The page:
The Vanguard Dividend Appreciation Index Fund ETF Shares (VIG) and the iShares 1-3 Year Treasury Bond ETF (SHY) are both among the Top 100 ETFs. VIG is a Vanguard Large Blend fund and SHY is a iShares Short Government fund. So, what’s the difference between VIG and SHY? And which fund is better?
The expense ratio of VIG is 0.09 percentage points lower than SHY’s (0.06% vs. 0.15%). VIG also has a high exposure to the industrials sector while SHY is mostly comprised of AAA bonds. Overall, VIG has provided higher returns than SHY over the past ten years.
In this article, we’ll compare VIG vs. SHY. We’ll look at fund composition and portfolio growth, as well as at their performance and holdings. Moreover, I’ll also discuss VIG’s and SHY’s industry exposure, risk metrics, and annual returns and examine how these affect their overall returns.
|Name||Vanguard Dividend Appreciation Index Fund ETF Shares||iShares 1-3 Year Treasury Bond ETF|
|Category||Large Blend||Short Government|
The Vanguard Dividend Appreciation Index Fund ETF Shares (VIG) is a Large Blend fund that is issued by Vanguard. It currently has 71.92B total assets under management and has yielded an average annual return of 13.35% over the past 10 years. The fund has a dividend yield of 1.56% with an expense ratio of 0.06%.
The iShares 1-3 Year Treasury Bond ETF (SHY) is a Short Government fund that is issued by iShares. It currently has 19.51B total assets under management and has yielded an average annual return of 1.27% over the past 10 years. The fund has a dividend yield of 0.46% with an expense ratio of 0.15%.
VIG’s dividend yield is 1.10% higher than that of SHY (1.56% vs. 0.46%). Also, VIG yielded on average 12.07% more per year over the past decade (13.35% vs. 1.27%). The expense ratio of VIG is 0.09 percentage points lower than SHY’s (0.06% vs. 0.15%).
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|JPMorgan Chase & Co||3.8%|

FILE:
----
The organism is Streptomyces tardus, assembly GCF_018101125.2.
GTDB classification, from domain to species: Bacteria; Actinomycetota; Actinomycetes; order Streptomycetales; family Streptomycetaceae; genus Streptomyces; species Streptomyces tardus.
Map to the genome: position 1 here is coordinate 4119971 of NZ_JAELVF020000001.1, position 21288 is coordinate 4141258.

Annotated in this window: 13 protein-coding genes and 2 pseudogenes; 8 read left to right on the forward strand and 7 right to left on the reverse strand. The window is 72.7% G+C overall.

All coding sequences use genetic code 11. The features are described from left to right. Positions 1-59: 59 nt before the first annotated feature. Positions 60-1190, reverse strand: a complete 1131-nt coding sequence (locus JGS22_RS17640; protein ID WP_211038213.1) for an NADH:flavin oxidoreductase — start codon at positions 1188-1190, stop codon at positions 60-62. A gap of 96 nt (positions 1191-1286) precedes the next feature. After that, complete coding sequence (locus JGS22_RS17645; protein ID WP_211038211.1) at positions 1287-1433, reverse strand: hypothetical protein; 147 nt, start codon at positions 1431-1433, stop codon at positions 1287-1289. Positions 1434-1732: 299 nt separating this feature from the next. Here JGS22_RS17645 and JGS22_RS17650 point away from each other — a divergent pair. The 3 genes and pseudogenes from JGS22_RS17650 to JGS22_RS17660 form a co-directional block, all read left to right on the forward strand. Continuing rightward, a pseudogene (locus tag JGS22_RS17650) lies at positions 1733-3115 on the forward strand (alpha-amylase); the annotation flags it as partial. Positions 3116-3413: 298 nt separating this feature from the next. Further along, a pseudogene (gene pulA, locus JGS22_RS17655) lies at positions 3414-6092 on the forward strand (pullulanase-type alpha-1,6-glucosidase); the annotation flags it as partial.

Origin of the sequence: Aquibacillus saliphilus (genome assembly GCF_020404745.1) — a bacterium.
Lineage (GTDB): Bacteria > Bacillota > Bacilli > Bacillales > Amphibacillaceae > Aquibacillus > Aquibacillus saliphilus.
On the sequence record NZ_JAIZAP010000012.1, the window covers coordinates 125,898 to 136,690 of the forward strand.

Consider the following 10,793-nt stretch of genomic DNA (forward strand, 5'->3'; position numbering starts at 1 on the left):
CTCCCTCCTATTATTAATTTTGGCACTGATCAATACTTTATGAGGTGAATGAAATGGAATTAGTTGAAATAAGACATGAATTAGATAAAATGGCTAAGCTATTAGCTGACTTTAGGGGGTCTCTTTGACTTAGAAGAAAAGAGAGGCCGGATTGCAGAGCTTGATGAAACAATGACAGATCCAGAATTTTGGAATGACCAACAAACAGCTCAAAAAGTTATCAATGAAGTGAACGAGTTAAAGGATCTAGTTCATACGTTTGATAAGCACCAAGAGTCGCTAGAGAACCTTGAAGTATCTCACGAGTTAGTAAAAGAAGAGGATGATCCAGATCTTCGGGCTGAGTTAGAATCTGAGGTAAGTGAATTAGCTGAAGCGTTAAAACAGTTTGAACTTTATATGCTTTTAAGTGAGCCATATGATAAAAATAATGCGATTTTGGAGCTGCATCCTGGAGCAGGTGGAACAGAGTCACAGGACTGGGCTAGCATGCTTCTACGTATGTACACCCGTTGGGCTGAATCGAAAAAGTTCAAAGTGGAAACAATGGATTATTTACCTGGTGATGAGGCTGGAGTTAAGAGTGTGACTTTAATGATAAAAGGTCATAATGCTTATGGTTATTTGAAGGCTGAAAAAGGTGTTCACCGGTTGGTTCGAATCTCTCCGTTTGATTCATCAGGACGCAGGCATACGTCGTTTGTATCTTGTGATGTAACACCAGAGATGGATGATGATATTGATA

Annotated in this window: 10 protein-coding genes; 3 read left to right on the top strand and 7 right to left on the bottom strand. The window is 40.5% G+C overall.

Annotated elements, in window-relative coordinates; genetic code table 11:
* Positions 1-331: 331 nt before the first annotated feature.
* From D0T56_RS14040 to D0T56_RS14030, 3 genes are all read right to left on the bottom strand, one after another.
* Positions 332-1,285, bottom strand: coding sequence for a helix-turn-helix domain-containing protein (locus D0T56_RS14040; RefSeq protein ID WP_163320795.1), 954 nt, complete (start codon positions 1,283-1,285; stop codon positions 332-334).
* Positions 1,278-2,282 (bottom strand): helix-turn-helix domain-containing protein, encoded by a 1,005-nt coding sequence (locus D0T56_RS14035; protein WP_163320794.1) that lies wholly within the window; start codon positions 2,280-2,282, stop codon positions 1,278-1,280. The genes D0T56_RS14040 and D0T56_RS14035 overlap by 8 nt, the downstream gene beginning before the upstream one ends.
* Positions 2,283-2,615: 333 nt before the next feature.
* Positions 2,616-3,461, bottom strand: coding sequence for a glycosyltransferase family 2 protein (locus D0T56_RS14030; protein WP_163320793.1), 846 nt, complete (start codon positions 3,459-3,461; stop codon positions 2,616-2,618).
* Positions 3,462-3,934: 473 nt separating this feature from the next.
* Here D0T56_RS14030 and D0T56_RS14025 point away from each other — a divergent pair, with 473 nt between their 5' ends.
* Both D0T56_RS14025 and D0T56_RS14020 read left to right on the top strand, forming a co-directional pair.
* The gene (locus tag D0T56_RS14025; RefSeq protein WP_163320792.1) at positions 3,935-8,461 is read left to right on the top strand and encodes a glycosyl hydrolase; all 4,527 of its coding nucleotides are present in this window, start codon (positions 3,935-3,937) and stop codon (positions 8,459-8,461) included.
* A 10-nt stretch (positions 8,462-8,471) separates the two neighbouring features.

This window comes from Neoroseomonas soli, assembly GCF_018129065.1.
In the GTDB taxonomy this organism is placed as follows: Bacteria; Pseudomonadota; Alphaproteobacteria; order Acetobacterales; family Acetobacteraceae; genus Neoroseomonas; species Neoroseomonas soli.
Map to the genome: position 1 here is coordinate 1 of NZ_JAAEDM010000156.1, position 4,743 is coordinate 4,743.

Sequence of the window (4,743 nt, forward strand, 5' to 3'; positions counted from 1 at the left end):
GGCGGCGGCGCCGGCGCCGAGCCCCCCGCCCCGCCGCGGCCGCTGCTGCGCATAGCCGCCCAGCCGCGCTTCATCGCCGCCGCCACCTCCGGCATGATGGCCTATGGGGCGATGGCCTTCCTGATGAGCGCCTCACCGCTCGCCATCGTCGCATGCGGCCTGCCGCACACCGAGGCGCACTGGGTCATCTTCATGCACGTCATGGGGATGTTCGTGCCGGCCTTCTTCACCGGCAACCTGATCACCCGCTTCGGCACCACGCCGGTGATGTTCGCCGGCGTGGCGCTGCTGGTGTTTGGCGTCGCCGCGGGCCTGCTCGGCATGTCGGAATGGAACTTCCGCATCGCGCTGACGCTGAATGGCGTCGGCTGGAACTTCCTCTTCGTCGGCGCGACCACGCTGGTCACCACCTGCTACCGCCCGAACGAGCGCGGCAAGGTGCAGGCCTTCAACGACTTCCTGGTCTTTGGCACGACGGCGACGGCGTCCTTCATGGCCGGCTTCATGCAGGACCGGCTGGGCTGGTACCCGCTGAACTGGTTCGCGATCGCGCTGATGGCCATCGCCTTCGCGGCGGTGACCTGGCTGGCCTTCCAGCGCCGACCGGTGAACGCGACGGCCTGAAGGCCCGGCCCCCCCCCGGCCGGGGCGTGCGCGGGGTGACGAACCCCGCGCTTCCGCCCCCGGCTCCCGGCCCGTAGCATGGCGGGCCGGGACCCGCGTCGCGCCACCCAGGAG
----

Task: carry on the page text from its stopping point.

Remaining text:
|Johnson & Johnson||3.67%|
|Visa Inc Class A||3.22%|
|UnitedHealth Group Inc||3.22%|
|The Home Depot Inc||2.91%|
|Procter & Gamble Co||2.82%|
|Comcast Corp Class A||2.21%|
VIG’s Top Holdings are Microsoft Corp, JPMorgan Chase & Co, Johnson & Johnson, Walmart Inc, and Visa Inc Class A at 4.19%, 3.8%, 3.67%, 3.38%, and 3.22%.
UnitedHealth Group Inc (3.22%), The Home Depot Inc (2.91%), and Procter & Gamble Co (2.82%) have a slightly smaller but still significant weight. Comcast Corp Class A and Coca-Cola Co are also represented in the VIG’s holdings at 2.21% and 1.98%.
|SHY Bond Sectors||Weight|
SHY’s Top Bond Sectors are ratings of AAA, Others, Below B, B, and BB at 99.67%, 0.33%, 0.0%, 0.0%, and 0.0%. The fund is less weighted towards BBB (0.0%), A (0.0%), and AA (0.0%) rated bonds.
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The Vanguard Dividend Appreciation Index Fund ETF Shares (VIG) has a Mean Return of 1.09 with a R-squared of 92.2 and a Standard Deviation of 12.25. Its Alpha is 0.12 while VIG’s Treynor Ratio is 14.33. Furthermore, the fund has a Sharpe Ratio of 1.01 and a Beta of 0.86.
The iShares 1-3 Year Treasury Bond ETF (SHY) has a Beta of 0.18 with a Alpha of -0.03 and a R-squared of 39.11. Its Standard Deviation is 0.89 while SHY’s Sharpe Ratio is 0.54. Furthermore, the fund has a Treynor Ratio of 2.6 and a Mean Return of 0.09.
VIG’s Mean Return is 1.00 points higher than that of SHY and its R-squared is 53.09 points higher. With a Standard Deviation of 12.25, VIG is slightly more volatile than SHY. The Alpha and Beta of VIG are 0.15 points higher and 0.68 points higher than SHY’s Alpha and Beta.
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VIG had its best year in 2019 with an annual return of 29.71%. VIG’s worst year over the past decade yielded -2.02% and occurred in 2018. In most years the Vanguard Dividend Appreciation Index Fund ETF Shares provided moderate returns such as in 2012, 2016, and 2010 where annual returns amounted to 11.61%, 11.84%, and 14.67% respectively.
The year 2019 was the strongest year for SHY, returning 3.42% on an annual basis. The poorest year for SHY in the last ten years was 2013, with a yield of 0.23%. Most years the iShares 1-3 Year Treasury Bond ETF has given investors modest returns, such as in 2014, 2016, and 2011, when gains were 0.48%, 0.75%, and 1.43% respectively.
|Fund||Initial Balance||Final Balance||CAGR|
A $10,000 investment in VIG would have resulted in a final balance of $37,951. This is a profit of $27,951 over 11 years and amounts to a compound annual growth rate (CAGR) of 13.35%.
With a $10,000 investment in SHY, the end total would have been $11,486. This equates to a $1,486 profit over 11 years and a compound annual growth rate (CAGR) of 1.27%.
VIG’s CAGR is 12.07 percentage points higher than that of SHY and as a result, would have yielded $26,465 more on a $10,000 investment. Thus, VIG outperformed SHY by 12.07% annually.
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